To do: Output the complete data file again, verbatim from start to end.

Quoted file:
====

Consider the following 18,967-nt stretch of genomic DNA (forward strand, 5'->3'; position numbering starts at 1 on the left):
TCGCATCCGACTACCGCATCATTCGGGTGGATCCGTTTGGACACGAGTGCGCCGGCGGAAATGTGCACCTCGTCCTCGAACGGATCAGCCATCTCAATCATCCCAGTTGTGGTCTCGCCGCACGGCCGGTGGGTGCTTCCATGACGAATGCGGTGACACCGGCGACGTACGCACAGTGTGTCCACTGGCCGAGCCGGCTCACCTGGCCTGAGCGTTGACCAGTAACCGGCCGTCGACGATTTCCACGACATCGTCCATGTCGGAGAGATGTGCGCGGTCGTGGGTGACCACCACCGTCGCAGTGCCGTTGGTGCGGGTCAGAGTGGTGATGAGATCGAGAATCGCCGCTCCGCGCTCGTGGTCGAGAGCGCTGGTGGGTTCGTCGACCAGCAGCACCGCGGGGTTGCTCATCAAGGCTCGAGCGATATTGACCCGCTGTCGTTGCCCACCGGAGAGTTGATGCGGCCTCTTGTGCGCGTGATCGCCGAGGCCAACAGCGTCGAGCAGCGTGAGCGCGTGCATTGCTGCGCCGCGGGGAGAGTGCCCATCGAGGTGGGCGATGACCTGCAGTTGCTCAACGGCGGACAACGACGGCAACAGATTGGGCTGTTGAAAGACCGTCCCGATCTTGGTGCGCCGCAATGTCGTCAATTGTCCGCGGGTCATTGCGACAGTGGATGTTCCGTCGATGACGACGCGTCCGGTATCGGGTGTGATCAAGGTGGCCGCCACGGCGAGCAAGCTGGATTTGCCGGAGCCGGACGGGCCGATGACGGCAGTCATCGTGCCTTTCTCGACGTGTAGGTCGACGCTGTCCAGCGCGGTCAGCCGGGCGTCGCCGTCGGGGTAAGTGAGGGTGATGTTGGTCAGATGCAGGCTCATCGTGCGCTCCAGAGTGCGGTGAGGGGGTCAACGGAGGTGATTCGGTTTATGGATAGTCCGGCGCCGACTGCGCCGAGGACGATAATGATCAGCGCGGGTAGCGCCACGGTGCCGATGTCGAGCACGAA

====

Consider the following 18,967-nt stretch of genomic DNA (forward strand, 5'->3'; position numbering starts at 1 on the left):
TCGCATCCGACTACCGCATCATTCGGGTGGATCCGTTTGGACACGAGTGCGCCGGCGGAAATGTGCACCTCGTCCTCGAACGGATCAGCCATCTCAATCATCCCAGTTGTGGTCTCGCCGCACGGCCGGTGGGTGCTTCCATGACGAATGCGGTGACACCGGCGACGTACGCACAGTGTGTCCACTGGCCGAGCCGGCTCACCTGGCCTGAGCGTTGACCAGTAACCGGCCGTCGACGATTTCCACGACATCGTCCATGTCGGAGAGATGTGCGCGGTCGTGGGTGACCACCACCGTCGCAGTGCCGTTGGTGCGGGTCAGAGTGGTGATGAGATCGAGAATCGCCGCTCCGCGCTCGTGGTCGAGAGCGCTGGTGGGTTCGTCGACCAGCAGCACCGCGGGGTTGCTCATCAAGGCTCGAGCGATATTGACCCGCTGTCGTTGCCCACCGGAGAGTTGATGCGGCCTCTTGTGCGCGTGATCGCCGAGGCCAACAGCGTCGAGCAGCGTGAGCGCGTGCATTGCTGCGCCGCGGGGAGAGTGCCCATCGAGGTGGGCGATGACCTGCAGTTGCTCAACGGCGGACAACGACGGCAACAGATTGGGCTGTTGAAAGACCGTCCCGATCTTGGTGCGCCGCAATGTCGTCAATTGTCCGCGGGTCATTGCGACAGTGGATGTTCCGTCGATGACGACGCGTCCGGTATCGGGTGTGATCAAGGTGGCCGCCACGGCGAGCAAGCTGGATTTGCCGGAGCCGGACGGGCCGATGACGGCAGTCATCGTGCCTTTCTCGACGTGTAGGTCGACGCTGTCCAGCGCGGTCAGCCGGGCGTCGCCGTCGGGGTAAGTGAGGGTGATGTTGGTCAGATGCAGGCTCATCGTGCGCTCCAGAGTGCGGTGAGGGGGTCAACGGAGGTGATTCGGTTTATGGATAGTCCGGCGCCGACTGCGCCGAGGACGATAATGATCAGCGCGGGTAGCGCCACGGTGCCGATGTCGAGCACGAA